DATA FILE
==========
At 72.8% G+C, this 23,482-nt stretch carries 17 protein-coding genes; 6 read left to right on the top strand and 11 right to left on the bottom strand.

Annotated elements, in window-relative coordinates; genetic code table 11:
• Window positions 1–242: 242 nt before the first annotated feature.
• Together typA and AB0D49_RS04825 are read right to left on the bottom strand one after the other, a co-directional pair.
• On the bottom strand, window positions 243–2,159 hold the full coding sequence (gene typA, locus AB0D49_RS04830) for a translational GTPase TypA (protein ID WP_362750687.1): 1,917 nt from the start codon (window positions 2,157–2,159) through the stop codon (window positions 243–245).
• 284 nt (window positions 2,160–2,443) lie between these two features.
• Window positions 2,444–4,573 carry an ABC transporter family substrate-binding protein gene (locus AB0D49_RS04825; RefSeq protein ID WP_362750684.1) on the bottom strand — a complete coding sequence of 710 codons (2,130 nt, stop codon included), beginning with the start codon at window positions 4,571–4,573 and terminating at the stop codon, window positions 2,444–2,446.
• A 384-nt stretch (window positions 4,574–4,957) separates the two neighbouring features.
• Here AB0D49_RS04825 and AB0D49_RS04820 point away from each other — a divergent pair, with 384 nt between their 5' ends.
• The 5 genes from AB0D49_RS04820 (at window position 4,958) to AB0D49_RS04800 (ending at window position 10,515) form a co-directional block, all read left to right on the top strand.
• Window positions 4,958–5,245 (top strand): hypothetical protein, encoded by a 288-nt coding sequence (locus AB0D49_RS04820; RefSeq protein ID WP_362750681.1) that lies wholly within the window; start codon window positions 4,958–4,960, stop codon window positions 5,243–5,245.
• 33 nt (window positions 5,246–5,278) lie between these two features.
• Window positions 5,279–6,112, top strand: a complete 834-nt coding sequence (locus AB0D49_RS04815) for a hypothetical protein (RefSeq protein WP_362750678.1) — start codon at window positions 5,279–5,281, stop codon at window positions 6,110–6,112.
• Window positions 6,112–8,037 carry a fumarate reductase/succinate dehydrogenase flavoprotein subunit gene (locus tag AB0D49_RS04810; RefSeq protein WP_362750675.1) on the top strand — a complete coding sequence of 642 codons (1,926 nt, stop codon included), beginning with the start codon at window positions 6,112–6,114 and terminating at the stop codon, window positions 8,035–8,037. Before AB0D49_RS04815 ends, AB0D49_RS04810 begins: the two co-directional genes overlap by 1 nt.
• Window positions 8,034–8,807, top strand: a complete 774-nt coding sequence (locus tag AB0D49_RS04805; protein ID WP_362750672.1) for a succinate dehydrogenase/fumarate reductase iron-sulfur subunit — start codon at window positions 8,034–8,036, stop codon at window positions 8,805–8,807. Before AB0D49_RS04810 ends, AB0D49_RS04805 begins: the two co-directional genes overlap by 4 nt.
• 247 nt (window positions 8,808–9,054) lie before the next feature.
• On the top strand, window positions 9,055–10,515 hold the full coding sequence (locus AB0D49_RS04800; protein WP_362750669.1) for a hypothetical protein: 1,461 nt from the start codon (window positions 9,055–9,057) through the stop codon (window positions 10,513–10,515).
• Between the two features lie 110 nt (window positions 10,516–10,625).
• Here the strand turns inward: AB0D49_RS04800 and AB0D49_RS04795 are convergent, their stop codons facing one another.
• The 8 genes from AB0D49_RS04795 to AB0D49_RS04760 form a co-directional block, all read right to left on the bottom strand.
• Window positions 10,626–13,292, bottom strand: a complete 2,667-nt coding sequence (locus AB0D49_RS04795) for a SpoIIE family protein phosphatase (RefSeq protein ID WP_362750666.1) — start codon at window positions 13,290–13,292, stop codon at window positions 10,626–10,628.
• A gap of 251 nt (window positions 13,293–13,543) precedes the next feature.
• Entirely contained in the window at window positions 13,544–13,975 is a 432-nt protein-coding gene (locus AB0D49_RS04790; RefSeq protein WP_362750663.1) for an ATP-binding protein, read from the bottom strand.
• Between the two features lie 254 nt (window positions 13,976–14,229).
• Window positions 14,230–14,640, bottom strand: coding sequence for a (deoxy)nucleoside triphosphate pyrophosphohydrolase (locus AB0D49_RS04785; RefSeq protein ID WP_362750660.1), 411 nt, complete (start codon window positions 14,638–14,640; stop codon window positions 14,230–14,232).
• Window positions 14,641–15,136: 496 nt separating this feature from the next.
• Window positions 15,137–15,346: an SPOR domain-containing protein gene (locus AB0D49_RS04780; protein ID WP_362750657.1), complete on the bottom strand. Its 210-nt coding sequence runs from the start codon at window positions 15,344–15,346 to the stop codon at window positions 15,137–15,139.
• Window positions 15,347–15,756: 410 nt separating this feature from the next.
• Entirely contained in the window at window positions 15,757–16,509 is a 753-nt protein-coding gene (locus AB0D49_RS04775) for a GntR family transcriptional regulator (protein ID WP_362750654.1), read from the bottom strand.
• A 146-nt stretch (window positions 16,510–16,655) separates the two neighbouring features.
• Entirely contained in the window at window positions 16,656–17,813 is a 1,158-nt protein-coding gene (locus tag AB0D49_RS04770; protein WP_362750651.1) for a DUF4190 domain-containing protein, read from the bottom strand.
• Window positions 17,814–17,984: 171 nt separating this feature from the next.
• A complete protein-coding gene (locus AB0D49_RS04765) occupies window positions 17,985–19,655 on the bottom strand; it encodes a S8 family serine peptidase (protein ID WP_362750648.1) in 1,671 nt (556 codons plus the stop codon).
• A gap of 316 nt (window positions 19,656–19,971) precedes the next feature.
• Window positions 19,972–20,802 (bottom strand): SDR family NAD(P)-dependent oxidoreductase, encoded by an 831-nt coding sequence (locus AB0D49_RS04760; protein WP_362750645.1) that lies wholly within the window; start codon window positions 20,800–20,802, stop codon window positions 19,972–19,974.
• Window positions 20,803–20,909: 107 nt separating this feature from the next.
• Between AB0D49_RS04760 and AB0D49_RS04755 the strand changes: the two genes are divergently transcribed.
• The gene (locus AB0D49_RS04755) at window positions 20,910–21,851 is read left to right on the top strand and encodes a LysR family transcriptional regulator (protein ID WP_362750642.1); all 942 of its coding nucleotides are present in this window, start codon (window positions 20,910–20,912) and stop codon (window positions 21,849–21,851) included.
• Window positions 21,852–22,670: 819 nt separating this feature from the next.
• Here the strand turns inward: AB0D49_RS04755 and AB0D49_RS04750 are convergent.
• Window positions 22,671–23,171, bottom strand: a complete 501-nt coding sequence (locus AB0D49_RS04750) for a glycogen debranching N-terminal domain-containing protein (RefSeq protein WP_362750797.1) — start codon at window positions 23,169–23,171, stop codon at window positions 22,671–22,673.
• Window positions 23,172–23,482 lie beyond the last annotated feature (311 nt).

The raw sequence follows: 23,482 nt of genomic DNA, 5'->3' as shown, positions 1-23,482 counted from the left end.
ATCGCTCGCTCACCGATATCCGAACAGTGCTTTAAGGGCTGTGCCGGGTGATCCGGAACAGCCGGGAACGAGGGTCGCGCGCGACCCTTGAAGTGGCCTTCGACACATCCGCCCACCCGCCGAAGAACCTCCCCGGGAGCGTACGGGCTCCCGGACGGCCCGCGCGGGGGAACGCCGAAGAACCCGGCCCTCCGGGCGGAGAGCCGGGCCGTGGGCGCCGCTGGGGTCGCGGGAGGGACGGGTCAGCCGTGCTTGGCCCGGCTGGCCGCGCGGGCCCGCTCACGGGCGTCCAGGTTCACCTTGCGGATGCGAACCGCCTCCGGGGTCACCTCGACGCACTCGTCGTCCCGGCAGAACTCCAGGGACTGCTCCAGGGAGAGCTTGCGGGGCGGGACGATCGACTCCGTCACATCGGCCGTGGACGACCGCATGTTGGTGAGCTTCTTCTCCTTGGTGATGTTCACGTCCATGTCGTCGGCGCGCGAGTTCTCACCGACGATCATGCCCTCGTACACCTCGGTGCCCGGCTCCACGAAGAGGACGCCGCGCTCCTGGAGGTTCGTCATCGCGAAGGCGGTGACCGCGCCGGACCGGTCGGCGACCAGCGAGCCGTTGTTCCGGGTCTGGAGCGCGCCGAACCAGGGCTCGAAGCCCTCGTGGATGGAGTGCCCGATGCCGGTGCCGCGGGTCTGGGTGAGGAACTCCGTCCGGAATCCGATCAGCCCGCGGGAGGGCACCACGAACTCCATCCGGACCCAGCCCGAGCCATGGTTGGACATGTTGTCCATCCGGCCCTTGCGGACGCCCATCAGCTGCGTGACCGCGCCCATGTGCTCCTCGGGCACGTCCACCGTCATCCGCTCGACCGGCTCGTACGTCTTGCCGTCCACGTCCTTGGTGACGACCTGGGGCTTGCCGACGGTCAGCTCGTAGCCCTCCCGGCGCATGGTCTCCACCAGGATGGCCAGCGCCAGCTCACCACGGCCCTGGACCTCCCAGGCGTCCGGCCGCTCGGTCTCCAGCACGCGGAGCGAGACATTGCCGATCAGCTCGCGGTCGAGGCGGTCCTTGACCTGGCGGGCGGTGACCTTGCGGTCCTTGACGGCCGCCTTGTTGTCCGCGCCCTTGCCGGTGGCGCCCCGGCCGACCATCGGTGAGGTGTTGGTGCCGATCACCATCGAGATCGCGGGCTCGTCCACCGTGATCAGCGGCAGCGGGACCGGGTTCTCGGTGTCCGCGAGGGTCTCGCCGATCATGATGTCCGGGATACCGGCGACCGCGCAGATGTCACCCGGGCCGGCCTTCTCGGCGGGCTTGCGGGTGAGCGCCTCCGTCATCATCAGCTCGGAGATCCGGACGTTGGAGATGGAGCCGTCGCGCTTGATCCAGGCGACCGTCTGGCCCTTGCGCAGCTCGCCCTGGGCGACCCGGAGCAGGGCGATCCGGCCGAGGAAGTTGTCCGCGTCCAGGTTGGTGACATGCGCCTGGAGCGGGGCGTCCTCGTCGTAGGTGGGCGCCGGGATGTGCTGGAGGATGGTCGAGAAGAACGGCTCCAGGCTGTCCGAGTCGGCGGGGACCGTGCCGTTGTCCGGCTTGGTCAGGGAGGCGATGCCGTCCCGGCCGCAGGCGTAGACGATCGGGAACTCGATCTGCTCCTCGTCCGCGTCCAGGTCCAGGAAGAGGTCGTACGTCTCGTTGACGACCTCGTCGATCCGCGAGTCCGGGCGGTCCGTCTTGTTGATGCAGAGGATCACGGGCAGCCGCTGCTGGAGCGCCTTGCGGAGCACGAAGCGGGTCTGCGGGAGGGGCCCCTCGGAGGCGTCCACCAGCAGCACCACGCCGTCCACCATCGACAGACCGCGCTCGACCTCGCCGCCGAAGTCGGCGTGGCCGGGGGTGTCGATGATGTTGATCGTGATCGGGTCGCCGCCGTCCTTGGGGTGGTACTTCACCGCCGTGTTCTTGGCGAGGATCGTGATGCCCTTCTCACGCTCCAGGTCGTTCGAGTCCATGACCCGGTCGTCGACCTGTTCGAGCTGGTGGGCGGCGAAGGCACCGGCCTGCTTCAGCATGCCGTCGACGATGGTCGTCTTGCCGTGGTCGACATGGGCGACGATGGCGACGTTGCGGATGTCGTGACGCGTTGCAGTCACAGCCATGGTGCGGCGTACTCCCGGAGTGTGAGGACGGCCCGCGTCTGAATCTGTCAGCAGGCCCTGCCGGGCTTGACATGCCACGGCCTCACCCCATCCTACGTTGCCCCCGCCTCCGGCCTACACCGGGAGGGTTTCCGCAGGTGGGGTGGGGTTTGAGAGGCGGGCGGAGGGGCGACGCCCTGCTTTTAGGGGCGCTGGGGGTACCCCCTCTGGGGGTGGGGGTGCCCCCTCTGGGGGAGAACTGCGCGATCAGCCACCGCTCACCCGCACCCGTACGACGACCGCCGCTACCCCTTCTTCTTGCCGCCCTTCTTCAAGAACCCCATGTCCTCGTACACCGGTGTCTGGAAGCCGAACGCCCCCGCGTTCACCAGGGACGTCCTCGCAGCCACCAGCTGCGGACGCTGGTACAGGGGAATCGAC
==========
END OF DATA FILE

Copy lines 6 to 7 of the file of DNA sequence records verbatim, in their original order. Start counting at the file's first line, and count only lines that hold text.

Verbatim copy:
• 284 nt (window positions 2,160–2,443) lie between these two features.
• Window positions 2,444–4,573 carry an ABC transporter family substrate-binding protein gene (locus AB0D49_RS04825; RefSeq protein ID WP_362750684.1) on the bottom strand — a complete coding sequence of 710 codons (2,130 nt, stop codon included), beginning with the start codon at window positions 4,571–4,573 and terminating at the stop codon, window positions 2,444–2,446.